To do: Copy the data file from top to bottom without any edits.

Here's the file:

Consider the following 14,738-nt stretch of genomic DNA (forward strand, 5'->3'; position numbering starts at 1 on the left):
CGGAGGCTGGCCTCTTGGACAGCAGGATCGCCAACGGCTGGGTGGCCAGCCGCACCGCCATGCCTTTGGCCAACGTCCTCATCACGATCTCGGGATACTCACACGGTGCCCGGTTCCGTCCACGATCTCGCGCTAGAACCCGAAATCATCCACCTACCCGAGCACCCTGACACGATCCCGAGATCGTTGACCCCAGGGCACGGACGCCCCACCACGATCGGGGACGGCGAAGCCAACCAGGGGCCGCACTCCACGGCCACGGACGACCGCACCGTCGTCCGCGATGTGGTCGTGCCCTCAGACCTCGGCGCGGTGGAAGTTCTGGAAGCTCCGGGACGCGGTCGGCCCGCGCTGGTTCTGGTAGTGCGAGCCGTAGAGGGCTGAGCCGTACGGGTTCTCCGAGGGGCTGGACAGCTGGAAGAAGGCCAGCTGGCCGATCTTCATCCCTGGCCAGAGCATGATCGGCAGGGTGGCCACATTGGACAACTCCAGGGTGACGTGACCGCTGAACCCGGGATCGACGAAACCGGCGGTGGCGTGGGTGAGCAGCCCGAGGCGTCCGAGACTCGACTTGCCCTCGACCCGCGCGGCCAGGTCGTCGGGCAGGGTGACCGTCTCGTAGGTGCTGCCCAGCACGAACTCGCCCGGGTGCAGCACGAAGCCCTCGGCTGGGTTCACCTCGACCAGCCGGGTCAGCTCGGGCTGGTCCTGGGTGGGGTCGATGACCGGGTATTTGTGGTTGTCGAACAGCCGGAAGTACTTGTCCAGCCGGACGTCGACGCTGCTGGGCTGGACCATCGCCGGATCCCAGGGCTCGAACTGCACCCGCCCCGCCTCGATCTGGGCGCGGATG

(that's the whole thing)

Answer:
Consider the following 14,738-nt stretch of genomic DNA (forward strand, 5'->3'; position numbering starts at 1 on the left):
CGGAGGCTGGCCTCTTGGACAGCAGGATCGCCAACGGCTGGGTGGCCAGCCGCACCGCCATGCCTTTGGCCAACGTCCTCATCACGATCTCGGGATACTCACACGGTGCCCGGTTCCGTCCACGATCTCGCGCTAGAACCCGAAATCATCCACCTACCCGAGCACCCTGACACGATCCCGAGATCGTTGACCCCAGGGCACGGACGCCCCACCACGATCGGGGACGGCGAAGCCAACCAGGGGCCGCACTCCACGGCCACGGACGACCGCACCGTCGTCCGCGATGTGGTCGTGCCCTCAGACCTCGGCGCGGTGGAAGTTCTGGAAGCTCCGGGACGCGGTCGGCCCGCGCTGGTTCTGGTAGTGCGAGCCGTAGAGGGCTGAGCCGTACGGGTTCTCCGAGGGGCTGGACAGCTGGAAGAAGGCCAGCTGGCCGATCTTCATCCCTGGCCAGAGCATGATCGGCAGGGTGGCCACATTGGACAACTCCAGGGTGACGTGACCGCTGAACCCGGGATCGACGAAACCGGCGGTGGCGTGGGTGAGCAGCCCGAGGCGTCCGAGACTCGACTTGCCCTCGACCCGCGCGGCCAGGTCGTCGGGCAGGGTGACCGTCTCGTAGGTGCTGCCCAGCACGAACTCGCCCGGGTGCAGCACGAAGCCCTCGGCTGGGTTCACCTCGACCAGCCGGGTCAGCTCGGGCTGGTCCTGGGTGGGGTCGATGACCGGGTATTTGTGGTTGTCGAACAGCCGGAAGTACTTGTCCAGCCGGACGTCGACGCTGCTGGGCTGGACCATCGCCGGATCCCAGGGCTCGAACTGCACCCGCCCCGCCTCGATCTGGGCGCGGATG